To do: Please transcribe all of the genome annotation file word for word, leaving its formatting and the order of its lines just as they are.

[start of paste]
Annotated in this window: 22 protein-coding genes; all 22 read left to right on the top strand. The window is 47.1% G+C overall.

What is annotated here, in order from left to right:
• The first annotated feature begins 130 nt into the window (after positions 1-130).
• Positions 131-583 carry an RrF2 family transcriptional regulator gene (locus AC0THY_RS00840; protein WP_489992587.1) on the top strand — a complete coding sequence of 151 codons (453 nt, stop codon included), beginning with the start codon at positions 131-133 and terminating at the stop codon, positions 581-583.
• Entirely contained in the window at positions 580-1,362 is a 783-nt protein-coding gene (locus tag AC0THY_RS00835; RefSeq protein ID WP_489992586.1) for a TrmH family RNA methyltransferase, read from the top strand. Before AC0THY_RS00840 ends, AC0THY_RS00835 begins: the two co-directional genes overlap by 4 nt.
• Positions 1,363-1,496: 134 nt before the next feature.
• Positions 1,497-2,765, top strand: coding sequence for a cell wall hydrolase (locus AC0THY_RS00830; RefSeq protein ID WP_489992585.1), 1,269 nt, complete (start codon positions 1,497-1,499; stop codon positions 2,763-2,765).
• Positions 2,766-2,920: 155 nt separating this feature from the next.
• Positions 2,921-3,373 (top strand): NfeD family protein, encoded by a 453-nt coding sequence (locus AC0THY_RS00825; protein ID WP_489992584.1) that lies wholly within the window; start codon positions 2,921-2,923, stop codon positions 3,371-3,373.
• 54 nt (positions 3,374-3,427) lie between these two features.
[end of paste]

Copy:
Annotated in this window: 22 protein-coding genes; all 22 read left to right on the top strand. The window is 47.1% G+C overall.

What is annotated here, in order from left to right:
• The first annotated feature begins 130 nt into the window (after positions 1-130).
• Positions 131-583 carry an RrF2 family transcriptional regulator gene (locus AC0THY_RS00840; protein WP_489992587.1) on the top strand — a complete coding sequence of 151 codons (453 nt, stop codon included), beginning with the start codon at positions 131-133 and terminating at the stop codon, positions 581-583.
• Entirely contained in the window at positions 580-1,362 is a 783-nt protein-coding gene (locus tag AC0THY_RS00835; RefSeq protein ID WP_489992586.1) for a TrmH family RNA methyltransferase, read from the top strand. Before AC0THY_RS00840 ends, AC0THY_RS00835 begins: the two co-directional genes overlap by 4 nt.
• Positions 1,363-1,496: 134 nt before the next feature.
• Positions 1,497-2,765, top strand: coding sequence for a cell wall hydrolase (locus AC0THY_RS00830; RefSeq protein ID WP_489992585.1), 1,269 nt, complete (start codon positions 1,497-1,499; stop codon positions 2,763-2,765).
• Positions 2,766-2,920: 155 nt separating this feature from the next.
• Positions 2,921-3,373 (top strand): NfeD family protein, encoded by a 453-nt coding sequence (locus AC0THY_RS00825; protein ID WP_489992584.1) that lies wholly within the window; start codon positions 2,921-2,923, stop codon positions 3,371-3,373.
• 54 nt (positions 3,374-3,427) lie between these two features.